A particular editorial I saw in the journal Science identified gun control, abortion, and climate change as reasons for the Constitution’s newly popular irrelevancy, claiming that the second amendment was not intended to apply to modern weaponry, that the Constitution does not recognize the right of women to even be involved in the political process, and that the Constitution’s framers knew nothing of hydrocarbons or even evolution.  I shall address each of these points in turn.  On the topic of gun control, the second amendment was implemented in order to ensure that the government could not establish a monopoly on the coercive power of armed force, and especially to ensure that the federal government would not be in a position to militarily deny rights to the sovereign states of which the Union was and is composed.  These dangers are no less real today, for all that the weapons in question have changed.  A government with a monopoly on the means of forcibly enacting its will is on the road to despotism, and the citizens of a democracy who wish to remain in a state of freedom would do well to maintain a healthy skepticism of efforts to establish such a monopoly.  This is not to say that there ought to be no limits, or that there should not be debate about the public interest in gun regulation, but the appropriate avenue for that debate in a democratic society is through achieving consensus, not through calling for the removal of additional protections to individual rights and freedoms.  That there is not a sufficient consensus to repeal the second amendment is sufficient evidence that the nation’s moral consciousness remains divided on the issue, and that this is a moral question, not a question of public health and science.  Those tools inform the debate; they do not end it.

The second claim, that the Constitution does not recognize the right of women even to be involved in the political process, is patently false, and reveals a concerning lack of Constitutional understanding on the part of an author seeking to argue against that very document’s continued relevancy.  It is true that the Constitution as it was originally formulated did not recognize such rights, but it is also true that the Constitution was subsequently amended, and that such rights are now enshrined in it as surely as the right to a free press or to a trial by jury, both of which are also amendments to the original document.  Constitutional amendments are just as valid and integral parts of the Constitution as the text of the original document.  Amendments are part of the Constitution, not merely some addendum or piece of legislation.  Clearly, then, if a consensus could be reached on the subject of abortion a further amendment could be made to enshrine that consensus into the very formulation of the Republic.  If no such consensus can be reached, then the question is again a matter of national morality that remains undecided and is therefore better remanded to the authority of the more adaptive legislative process (which is what the Supreme Court’s recent ruling accomplishes; it does not enact an abortion ban, despite editorials claiming the contrary).  Again, the point is not that one position is right or that one position is wrong, but that a consensus does not exist, and that the solution to a lack of consensus is decidedly not to ignore the demands of responsible membership in a free and democratic society.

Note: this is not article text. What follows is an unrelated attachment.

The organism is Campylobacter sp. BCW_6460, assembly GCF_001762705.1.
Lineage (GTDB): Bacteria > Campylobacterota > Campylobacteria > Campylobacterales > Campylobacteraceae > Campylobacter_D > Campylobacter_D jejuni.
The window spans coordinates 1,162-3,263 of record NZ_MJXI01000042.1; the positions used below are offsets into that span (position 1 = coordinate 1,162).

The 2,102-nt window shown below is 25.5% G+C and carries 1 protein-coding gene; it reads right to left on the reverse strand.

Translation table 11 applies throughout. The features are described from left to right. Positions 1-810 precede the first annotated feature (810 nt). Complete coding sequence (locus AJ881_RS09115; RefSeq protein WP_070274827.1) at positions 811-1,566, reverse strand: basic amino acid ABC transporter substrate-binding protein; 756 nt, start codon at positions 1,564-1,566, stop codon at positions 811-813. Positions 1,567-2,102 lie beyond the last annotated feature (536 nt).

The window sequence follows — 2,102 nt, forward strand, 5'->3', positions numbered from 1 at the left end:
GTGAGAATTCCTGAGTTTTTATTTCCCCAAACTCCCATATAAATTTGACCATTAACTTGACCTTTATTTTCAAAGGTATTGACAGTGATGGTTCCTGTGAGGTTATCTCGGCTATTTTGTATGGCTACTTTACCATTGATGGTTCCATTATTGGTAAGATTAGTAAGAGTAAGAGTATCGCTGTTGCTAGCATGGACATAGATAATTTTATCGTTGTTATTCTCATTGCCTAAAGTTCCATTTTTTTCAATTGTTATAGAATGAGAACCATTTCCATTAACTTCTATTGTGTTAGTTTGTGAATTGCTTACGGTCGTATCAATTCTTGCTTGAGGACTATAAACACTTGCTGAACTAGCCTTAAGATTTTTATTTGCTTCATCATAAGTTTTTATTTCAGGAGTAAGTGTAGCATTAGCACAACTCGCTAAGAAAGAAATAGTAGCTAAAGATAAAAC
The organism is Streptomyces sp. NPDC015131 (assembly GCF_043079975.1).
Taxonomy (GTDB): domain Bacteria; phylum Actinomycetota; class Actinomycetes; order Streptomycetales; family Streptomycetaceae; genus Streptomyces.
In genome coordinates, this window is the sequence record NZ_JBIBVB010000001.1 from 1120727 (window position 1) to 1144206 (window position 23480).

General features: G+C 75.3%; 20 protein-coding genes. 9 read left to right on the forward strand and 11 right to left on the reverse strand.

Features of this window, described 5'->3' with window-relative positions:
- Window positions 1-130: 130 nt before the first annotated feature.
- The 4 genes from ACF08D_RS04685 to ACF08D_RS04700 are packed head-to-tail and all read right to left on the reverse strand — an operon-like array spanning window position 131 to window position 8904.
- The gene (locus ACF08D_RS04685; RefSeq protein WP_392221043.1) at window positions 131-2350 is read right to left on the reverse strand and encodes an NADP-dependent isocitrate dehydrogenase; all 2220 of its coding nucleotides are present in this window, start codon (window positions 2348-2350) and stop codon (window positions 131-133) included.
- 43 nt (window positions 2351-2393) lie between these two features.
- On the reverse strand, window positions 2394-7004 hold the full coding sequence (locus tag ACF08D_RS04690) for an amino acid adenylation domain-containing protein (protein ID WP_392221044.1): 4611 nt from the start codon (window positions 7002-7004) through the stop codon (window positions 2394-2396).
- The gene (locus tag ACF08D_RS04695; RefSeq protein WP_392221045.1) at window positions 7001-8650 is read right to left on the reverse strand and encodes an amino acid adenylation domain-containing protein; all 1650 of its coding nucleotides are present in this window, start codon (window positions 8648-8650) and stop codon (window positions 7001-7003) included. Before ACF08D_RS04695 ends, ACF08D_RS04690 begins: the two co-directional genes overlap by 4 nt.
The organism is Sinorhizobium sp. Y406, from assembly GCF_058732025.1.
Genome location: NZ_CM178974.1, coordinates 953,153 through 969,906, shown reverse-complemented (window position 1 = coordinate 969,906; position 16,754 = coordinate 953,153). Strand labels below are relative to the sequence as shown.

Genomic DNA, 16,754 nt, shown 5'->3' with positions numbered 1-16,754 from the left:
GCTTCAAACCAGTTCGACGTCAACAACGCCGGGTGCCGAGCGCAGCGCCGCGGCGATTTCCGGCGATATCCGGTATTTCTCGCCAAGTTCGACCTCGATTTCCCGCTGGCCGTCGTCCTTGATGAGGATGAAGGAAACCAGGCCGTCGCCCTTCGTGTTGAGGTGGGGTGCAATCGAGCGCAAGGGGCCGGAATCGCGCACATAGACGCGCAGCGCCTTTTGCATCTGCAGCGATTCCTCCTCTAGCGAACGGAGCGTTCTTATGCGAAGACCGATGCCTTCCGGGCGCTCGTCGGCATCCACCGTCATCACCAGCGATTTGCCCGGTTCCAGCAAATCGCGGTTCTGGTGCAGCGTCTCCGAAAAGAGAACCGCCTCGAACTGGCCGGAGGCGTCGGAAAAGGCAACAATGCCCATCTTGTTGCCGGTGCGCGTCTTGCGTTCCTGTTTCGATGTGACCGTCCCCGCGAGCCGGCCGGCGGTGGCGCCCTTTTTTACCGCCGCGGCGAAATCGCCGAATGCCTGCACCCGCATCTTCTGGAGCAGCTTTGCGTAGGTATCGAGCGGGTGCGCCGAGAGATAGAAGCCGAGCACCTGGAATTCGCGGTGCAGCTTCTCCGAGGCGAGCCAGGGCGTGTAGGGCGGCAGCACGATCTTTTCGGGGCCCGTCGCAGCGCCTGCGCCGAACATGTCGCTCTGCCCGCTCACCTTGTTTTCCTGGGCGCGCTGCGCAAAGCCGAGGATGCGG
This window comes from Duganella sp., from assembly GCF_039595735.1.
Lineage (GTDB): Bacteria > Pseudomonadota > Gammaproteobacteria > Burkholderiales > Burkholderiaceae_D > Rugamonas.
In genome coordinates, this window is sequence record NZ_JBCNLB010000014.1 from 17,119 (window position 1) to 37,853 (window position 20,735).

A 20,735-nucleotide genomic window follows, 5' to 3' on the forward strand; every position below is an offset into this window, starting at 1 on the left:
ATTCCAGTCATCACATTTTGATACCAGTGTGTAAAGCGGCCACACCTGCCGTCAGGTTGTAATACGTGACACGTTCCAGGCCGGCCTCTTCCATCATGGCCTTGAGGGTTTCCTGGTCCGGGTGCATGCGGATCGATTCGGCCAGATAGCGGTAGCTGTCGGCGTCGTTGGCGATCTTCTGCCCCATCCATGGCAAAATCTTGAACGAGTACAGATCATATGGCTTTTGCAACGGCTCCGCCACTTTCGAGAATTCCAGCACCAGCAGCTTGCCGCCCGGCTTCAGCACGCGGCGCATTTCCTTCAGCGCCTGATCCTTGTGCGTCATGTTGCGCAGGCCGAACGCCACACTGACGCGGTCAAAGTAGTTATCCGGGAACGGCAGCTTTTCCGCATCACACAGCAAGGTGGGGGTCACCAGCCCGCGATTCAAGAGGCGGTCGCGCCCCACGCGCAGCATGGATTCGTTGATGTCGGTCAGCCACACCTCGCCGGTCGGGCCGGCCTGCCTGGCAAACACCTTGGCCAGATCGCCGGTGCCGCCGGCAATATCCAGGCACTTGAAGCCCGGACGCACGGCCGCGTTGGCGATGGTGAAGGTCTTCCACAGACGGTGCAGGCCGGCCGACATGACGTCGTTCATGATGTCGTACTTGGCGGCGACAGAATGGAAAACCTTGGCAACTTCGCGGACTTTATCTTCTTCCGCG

To address the third and final claim, that the Constitution’s authors’ lack of modern scientific knowledge renders their efforts to create a durable and responsible system of government obsolete in the face of modern problems like climate change, fails to acknowledge the durability of that same document in addressing the other scientific and technological changes of the past two centuries.  The Constitution’s first amendment does not provide for freedom of the eighteenth-century manual printing press, but for the press in whatever form it might evolve, including today’s digital versions, which would have been unimagined in 1789.  Again, this is because the document is a framework for federal governance and description of individual rights, not a piece of prescriptive legislation.  It establishes the means by which decisions are made, laws enacted, policies implemented, and challenges addressed, alongside certain limitations on the general powers of that government.  Nowhere in the Constitution’s original text or subsequent amendments is there a single world referring to climate change, but the necessary and proper clause gives more than sufficient leeway and flexibility for the government, through proper legislative procedures, to enact such policies and laws as should be deemed needful to address whatever challenges might arise in modern and subsequent times.  The failure to see a desired set of policies enacted is not a failure of the Constitution, but again of consensus-building.